Material for cytology must be well-preserved to allow critical assessment of cellular morphology. It must be transported to the laboratory as quickly as possible in a suitable preservative or prepared ‘at the bedside’, in which case care must be taken to ensure the operator is able to produce preparations of appropriate quality. Routine staining with Papanicolaou or Giemsa is usually sufficient for the diagnosis of carcinoma. from pleural fluid should routinely involve preparation of a cell block and immunochemistry.

Specimens for histology should be immediately placed in formalin. Small biopsy specimens should be sectioned at multiple levels, but not to extinction of the specimen; ideally, half of the specimen should remain in the wax block. Examination after routine staining with haematoxylin and eosin is usually sufficient for the diagnosis of lung cancer. The diagnosis of mesothelioma should always include immunochemistry.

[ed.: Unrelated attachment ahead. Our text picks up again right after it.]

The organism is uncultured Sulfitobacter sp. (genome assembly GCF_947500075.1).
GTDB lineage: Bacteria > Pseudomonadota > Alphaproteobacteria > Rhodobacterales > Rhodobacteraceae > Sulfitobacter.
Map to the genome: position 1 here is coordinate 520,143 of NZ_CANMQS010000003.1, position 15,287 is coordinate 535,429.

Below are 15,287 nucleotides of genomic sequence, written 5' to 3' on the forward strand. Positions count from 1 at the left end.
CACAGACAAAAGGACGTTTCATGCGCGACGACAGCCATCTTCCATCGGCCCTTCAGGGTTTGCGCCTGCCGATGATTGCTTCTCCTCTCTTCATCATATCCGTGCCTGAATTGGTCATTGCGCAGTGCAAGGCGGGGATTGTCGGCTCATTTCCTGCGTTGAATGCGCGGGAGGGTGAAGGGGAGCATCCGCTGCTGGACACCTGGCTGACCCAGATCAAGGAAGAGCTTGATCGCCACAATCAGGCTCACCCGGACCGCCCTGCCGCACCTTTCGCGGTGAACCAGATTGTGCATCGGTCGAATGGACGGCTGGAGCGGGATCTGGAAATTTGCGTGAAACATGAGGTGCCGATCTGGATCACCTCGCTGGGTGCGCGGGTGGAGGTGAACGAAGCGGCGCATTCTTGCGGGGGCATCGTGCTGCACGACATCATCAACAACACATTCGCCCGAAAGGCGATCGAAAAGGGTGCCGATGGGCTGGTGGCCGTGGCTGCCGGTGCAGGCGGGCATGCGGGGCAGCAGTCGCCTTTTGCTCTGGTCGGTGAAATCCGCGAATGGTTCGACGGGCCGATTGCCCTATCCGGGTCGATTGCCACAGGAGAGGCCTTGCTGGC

Intraoperative frozen section diagnosis should be arranged as far in advance of surgery as possible and after consultation between the surgical team and a pathologist experienced in the interpretation of frozen sections of pulmonary tumours. The fresh specimen should be transported to the laboratory by an appropriate member of medical or technical staff.

Tumours should be classified (and graded where appropriate) according to the criteria and using the terminology of the latest (1999) World Health Organisation’s Histological Typing of Lung and Pleural Tumours.

Immunochemistry should be employed as deemed appropriate. For initial diagnosis of lung cancer, this is usually for one of two indications:

(i) To determine whether an adenocarcinoma in the lung is primary or metastatic. The most useful antigens in this differential diagnosis are (TTF)-1 and cytokeratins of class 7 (expressed by primary pulmonary adenocarcinomas) and cytokeratins of class 20 (expressed by extrapulmonary adenocarcinomas, especially those of the gastrointestinal tract). Others might be employed in specific instances, especially in an individual known to have had a previous malignancy elsewhere.